3 pitfalls to avoid on your way to become paperless

Last updated: September 21, 2016

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We started our journey to become paperless more than a year ago. I can remember myself in front of the eleven binders, wondering with which one I should start. It felt like a never-ending task at the time.

We crossed the finish line some months ago, finally.

It could have been faster if I knew about these strategy tips back then.
I lost a lot of time. Which altered my motivation. Which in turn made me go slower. Vicious circle.

Retrospectively, I identified three pitfalls to avoid that could help anyone reach paperless-status in 90% less time than it took me.

Three pitfalls to avoid on your way to become paperless

1/ Make it a sprint, not a marathon
With some thousands of sheets to scan, I first tried to build a habit of “5 documents scanned per morning”.
It worked for a few days, and then the calendar reminders started to stack in my inbox.
Instinctively I waited for the weekend to process these todos all at once.
It took me some months — and a week-end with no plans — until I spent two days in a row to scan everything.
For such a boring task, moreover a one shot, make it a sprint. Not a marathon.
My mistake was to consider it as a potential habit. But habit are here to stay. Not this todo.

2/ Batch per tasks, not per process
My process to digitalize paper is:

My first attempt to make it a habit was a batch of 5 times this process.

When I realized it would take ages, I found a way to trick myself: use my aversion to disorder as a motivator.
I batched the scanning per task: first, scan all files (step A) and store them in one single folder, with the Scannable default name. Every time I would need to find a document, I would have to open my Mac, and go through each file to find the one. This would drive me crazy; and that was the goal.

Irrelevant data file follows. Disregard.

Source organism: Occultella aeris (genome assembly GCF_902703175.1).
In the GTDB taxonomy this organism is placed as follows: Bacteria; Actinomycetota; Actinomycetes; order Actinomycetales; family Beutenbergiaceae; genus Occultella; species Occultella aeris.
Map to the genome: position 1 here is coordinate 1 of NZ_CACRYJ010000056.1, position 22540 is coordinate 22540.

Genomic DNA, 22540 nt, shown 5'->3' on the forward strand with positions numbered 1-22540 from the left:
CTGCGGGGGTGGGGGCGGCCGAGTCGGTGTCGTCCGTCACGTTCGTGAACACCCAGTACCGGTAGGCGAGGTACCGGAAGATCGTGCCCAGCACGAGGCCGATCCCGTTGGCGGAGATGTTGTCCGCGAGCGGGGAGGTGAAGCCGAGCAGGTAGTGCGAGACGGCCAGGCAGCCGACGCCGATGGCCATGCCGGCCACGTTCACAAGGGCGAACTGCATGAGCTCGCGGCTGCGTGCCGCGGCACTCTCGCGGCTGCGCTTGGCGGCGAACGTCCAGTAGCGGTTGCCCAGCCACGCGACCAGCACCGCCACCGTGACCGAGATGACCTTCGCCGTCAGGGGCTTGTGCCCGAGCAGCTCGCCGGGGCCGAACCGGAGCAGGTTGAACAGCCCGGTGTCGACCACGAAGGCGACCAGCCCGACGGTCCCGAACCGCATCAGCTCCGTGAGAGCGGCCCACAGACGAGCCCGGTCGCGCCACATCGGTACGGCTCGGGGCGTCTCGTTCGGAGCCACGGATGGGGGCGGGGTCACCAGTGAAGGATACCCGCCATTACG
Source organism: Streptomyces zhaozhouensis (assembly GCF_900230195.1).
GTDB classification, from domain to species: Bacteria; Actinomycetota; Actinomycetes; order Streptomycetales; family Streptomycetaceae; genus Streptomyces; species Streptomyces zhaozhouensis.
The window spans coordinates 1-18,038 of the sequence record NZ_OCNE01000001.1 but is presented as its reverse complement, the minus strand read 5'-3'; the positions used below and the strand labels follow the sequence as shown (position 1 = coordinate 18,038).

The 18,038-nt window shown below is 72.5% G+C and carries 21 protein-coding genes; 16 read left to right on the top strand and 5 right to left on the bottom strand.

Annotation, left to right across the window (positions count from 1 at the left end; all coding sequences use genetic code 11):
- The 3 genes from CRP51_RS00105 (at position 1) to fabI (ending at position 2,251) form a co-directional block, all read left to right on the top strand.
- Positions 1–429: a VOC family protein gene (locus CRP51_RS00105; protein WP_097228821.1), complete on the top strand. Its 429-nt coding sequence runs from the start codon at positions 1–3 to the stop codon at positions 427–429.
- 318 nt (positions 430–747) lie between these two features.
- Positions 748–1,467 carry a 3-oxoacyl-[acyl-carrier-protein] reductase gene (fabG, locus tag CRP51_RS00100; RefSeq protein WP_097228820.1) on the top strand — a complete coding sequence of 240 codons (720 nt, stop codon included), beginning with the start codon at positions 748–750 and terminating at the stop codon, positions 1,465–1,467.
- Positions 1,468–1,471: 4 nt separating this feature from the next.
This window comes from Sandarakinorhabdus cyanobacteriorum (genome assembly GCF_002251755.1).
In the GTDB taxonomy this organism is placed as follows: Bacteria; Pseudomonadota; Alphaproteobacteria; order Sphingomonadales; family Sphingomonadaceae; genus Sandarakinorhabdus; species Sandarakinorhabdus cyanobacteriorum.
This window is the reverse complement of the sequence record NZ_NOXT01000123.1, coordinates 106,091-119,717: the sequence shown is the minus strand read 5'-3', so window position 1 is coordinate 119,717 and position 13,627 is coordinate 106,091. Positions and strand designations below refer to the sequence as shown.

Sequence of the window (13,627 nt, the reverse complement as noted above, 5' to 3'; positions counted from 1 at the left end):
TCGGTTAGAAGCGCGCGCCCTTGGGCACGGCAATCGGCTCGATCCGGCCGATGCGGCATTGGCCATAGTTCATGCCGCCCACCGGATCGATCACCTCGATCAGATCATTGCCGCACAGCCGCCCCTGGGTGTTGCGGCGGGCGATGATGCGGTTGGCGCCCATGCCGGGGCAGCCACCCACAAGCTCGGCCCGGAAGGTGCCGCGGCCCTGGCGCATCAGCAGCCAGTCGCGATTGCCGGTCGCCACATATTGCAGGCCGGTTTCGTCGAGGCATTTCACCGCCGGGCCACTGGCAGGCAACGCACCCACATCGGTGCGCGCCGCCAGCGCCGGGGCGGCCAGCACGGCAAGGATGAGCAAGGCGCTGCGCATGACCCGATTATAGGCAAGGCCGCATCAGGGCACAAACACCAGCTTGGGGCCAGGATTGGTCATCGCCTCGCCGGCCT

My second task batch was to rename all files properly (step C).
The last batch was to put scans in their folder (step B).

My mistake here was to not leverage industrialization processes that Henry Ford and others have identified some decades ago. Remember: when you’re stuck on some task, never forget that there are 99.9% chances that someone else in the world already faced the same issue, and that he wrote about his solution!

3/ But what about important contracts?
At one point, I was stuck with one binder containing our home deed of sale and mortgage contract. I knew I needed to scan them but I couldn’t imagine to throw away such important documents.
Would it mean I would never become paperless after all?!
There were also the official diplomas, current work contracts, and some more. All in different binders.
This fear of never reaching paperless-status stayed until I overcome it with a two-steps solution:

Now we are free!

It feels so great to be paperless, so practical too. Now I have everything with me, everywhere, at anytime.
Got this administration service lady on the phone who asks you for an electricity bill as a proof of residence? Twenty seconds later, she gets a Dropbox link in a her mailbox. That’s what I call handy technology!

No more fear like “what if my house burns” neither. I don’t care anymore. We’ve got backups.

Last but not the least: this clutter-free feeling you experience with every new incoming (post) mail. Let’s say it’s a bill to have the most complete usecase:

You got to experiment this freedom, really. Moreover it’s way faster to reach than FIRE (Financial Independence, Retire Early), you don’t have any excuse!

So, when do you start?

Note: for the early followers of the MP’s blog, you’ll have noticed that there is a lie in this article: I’m not completely paperless… Indeed, there is still this one big IKEA box with all our postcards and wedding/birthday/etc. invitations. And also recipes of my wife, but I gave up on this latter.
Anyway, I could not imagine to not share this important minimalism step with you. So let’s call myself…administratively paperless!

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